IQ has been a hot topic in psychology, with experts debating everything from how intelligence should be measured to the very nature of intelligence itself. The question of whether or not you can increase your IQ has also become a major point of interest.
Despite the various conversations and controversies, IQ tests have become one of the most popular types of psychological assessments used today. One question many people might ask is whether or not it is possible to increase your IQ or if your level of intelligence is a fixed and permanent quality?
Table of Contents
Can You Increase Your IQ?
The answer to this question can depend on a number of different things, including:
- Who you ask
- How you define improvement
- How you measure intelligence
For example, does improving a person’s ability to utilize their existing abilities (such as teaching them new reading comprehension skills) really increase the individual’s intelligence, or is it simply helping them make better use of what they already have.
Traditional conceptions of IQ suggest that it is a fixed and static quality. More recent ideas suggest that there are likely multiple types of intelligence and that intelligence can change over the course of a person’s life.
In an article for Live Science, Lauren Cox asked five experts to give their opinion on whether it is possible to increase your IQ. Dr. Stephen Ceci, professor of psychology at Cornell University, suggested that IQ improvement is indeed a possibility.
“If you put it all together, and the evidence is quite compelling, that life experiences and school-related experiences change both the brain and IQ. This is true of adults and children,” he explained in the article.
Fluid vs Crystallized Intelligence
Psychologists have long suggested that intelligence comes in two basic types:
- Crystallized intelligence is the knowledge and wisdom that grows as you age, while fluid intelligence involves your ability to reason and think abstractly.
- Fluid intelligence is believed to peak sometime in young adulthood, and it is exactly the kind of intelligence that IQ tests strive to measure.
For many years, experts believed that while crystallized intelligence could be improved, fluid intelligence was a fairly static and fixed variable. Recent evidence has suggested otherwise.
In one study by researchers from the University of Maryland, experts found that having young adult play a concentration game could lead to improvements in fluid intelligence, making them better at reasoning, spotting connections between variables, and finding novel solutions to problems.
How is this possible? Experts believe that these types of games target what is known as working memory, a fundamental component of fluid intelligence. This type of memory is not just vital for holding information we are currently using; it also allows us to mentally manipulate this information.
IQ Varies Over Time
Experts also note that there really is no such thing as “an IQ.” Your IQ varies somewhat over time based on a number of factors, but also because of the nature of the test itself.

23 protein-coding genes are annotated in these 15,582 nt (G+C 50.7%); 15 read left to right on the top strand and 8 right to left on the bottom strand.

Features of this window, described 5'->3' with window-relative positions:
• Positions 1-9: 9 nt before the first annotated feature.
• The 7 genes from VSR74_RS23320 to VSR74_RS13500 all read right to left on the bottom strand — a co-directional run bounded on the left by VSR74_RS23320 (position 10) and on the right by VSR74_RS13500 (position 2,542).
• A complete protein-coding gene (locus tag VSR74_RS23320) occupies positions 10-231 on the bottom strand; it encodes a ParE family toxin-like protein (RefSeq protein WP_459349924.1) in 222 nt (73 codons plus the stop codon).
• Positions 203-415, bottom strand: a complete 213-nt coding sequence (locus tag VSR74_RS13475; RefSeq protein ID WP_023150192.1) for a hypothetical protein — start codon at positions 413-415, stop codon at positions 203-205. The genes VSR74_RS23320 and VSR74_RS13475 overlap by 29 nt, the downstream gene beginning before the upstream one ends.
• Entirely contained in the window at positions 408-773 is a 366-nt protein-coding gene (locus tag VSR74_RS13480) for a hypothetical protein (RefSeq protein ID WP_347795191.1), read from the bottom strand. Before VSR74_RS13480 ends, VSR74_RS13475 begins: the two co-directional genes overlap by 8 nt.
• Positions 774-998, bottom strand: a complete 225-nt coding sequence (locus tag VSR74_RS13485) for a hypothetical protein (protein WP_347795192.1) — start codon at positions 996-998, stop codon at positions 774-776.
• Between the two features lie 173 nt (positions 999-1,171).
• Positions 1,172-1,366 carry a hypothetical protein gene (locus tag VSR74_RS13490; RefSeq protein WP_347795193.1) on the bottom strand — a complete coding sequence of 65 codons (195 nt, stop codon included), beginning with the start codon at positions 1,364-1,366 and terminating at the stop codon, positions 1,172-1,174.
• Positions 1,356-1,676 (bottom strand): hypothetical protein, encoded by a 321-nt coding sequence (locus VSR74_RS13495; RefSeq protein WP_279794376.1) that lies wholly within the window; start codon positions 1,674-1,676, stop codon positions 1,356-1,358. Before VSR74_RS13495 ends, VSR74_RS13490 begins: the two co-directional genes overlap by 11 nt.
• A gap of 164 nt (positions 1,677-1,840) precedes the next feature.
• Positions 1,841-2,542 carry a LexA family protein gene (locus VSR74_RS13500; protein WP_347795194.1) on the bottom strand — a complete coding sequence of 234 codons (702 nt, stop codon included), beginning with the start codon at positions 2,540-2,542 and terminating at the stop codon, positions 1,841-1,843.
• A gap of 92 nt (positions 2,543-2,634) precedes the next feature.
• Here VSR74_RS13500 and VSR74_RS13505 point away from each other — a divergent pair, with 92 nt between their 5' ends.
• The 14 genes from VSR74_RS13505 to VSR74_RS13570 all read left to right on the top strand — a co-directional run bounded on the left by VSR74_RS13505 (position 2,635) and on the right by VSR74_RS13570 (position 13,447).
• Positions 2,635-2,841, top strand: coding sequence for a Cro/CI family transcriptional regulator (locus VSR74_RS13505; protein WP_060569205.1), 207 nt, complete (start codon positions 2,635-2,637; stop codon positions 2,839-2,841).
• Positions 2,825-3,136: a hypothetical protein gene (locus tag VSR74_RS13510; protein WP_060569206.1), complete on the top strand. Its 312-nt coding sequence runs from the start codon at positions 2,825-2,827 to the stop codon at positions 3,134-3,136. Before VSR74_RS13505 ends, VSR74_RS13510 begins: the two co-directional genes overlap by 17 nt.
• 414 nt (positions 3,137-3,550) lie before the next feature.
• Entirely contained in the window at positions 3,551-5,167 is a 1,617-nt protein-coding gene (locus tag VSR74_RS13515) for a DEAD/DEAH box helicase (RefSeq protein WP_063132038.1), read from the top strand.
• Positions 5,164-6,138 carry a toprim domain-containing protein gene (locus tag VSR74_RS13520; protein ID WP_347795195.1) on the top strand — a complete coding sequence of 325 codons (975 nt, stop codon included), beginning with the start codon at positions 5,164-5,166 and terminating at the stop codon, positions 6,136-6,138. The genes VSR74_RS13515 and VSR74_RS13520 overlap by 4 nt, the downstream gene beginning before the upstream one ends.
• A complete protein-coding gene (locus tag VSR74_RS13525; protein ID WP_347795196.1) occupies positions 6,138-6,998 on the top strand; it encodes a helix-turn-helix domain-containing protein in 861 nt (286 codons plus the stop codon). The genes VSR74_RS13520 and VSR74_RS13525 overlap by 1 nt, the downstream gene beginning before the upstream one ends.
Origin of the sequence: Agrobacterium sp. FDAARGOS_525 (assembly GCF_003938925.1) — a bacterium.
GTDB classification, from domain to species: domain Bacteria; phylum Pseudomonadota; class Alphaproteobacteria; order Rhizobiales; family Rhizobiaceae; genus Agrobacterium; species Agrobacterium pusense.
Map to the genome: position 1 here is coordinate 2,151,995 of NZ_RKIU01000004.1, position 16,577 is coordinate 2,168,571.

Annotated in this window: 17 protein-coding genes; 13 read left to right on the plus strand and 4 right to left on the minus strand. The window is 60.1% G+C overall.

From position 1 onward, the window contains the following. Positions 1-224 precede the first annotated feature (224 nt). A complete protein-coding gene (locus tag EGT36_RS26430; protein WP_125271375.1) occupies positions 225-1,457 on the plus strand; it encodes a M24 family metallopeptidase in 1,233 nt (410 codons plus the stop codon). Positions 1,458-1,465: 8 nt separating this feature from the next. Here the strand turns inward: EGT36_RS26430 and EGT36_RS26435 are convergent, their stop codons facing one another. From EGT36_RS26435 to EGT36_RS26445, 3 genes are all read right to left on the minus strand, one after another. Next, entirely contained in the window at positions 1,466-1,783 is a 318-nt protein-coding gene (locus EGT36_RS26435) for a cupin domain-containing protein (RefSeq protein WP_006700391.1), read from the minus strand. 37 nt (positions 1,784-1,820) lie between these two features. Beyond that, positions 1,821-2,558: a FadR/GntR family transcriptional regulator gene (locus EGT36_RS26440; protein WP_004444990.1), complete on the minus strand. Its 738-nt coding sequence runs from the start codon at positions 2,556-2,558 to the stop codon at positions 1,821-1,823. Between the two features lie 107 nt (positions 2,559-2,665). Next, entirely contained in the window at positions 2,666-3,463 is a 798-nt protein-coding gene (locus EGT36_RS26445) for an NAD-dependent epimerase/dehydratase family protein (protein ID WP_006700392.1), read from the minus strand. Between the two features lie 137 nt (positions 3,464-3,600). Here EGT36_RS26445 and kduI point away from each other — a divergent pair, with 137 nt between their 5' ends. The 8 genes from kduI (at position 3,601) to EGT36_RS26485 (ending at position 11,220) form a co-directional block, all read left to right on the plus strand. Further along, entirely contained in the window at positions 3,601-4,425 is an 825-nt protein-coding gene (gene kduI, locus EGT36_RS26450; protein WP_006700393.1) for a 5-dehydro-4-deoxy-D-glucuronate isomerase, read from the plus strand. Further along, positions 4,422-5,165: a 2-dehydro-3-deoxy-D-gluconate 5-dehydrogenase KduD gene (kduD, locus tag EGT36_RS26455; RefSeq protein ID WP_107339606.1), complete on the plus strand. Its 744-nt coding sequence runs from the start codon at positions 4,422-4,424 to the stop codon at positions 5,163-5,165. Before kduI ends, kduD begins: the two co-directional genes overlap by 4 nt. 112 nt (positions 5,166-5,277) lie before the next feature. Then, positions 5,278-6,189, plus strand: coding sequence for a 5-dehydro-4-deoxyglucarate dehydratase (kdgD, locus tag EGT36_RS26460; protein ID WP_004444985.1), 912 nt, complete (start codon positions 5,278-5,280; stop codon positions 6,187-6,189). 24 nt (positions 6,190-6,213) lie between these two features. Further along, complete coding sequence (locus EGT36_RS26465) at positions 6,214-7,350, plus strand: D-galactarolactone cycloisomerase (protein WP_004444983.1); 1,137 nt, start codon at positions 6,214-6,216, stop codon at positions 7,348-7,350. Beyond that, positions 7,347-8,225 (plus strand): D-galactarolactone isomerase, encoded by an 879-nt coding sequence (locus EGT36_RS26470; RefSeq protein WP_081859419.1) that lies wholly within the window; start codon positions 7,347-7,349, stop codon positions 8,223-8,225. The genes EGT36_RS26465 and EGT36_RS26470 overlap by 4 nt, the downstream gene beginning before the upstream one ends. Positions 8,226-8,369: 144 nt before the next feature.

Even with a very reliable IQ test, your score may vary by around plus or minus 5 points every time you take the test. This suggests a 95 percent confidence level. So, imagine that you take an IQ test and get a score of 119. With a 95 percent confidence level, you can assume that your score lies somewhere between 114 and 124.
You might take the test one day and get a 114, but then get a 124 the next time you take the test. This does not really mean that your IQ score has gone up. It simply relates to the ability of the test to accurately capture level of intelligence.
The Type of Measurement Plays a Role
Your IQ can also vary depending upon the test that is being used. Not all IQ tests are the same, and each may measure slightly different things.
As a result, your results might be somewhat higher on one test and slightly lower on one test. This doesn’t mean that your intelligence increased or decreased, it simply represents differences in the testing instrument.
So What Can You Do to Increase Your IQ?
Education plays a role. Researchers have discovered that changes in how children are taught can influence changes in IQ scores.
Exploring new ways of thinking can also influence IQ score. For example, Ceci suggests that studies on London cab drivers reveal that learning how to navigate busy city streets actually leads to changes in how the brain functions.
So what steps can you take to improve your cognitive abilities and increase your IQ?
Seek out novel experiences. New information and experiences challenge your brain and help you think in new ways. In the big five theory of personality, openness to experience is one important trait that helps make people who they are. People who rate high on this trait are always seeking out new things.
Take on challenges. Stretching your skills and trying difficult things keeps your mind sharp.
Don’t rely on technology to save the day. Put down that calculator and use your mind to add up those numbers. Don’t just look up the answer to a question on Google and instead use your brainpower to solve a riddle.
Think outside the box. Coming up with creative solutions to problems requires many cognitive abilities, and using these skills can help keep your mind sharp.
Researchers such as Carol Dweck also suggest that your beliefs about the nature of intelligence are also important. People who believe that intelligence is a fixed trait are less likely to try to change and may give up in the face of a challenge. Those who hold a growth mindset, or believe that intelligence can be changed through hard work and perseverance, are more likely to try to improve themselves.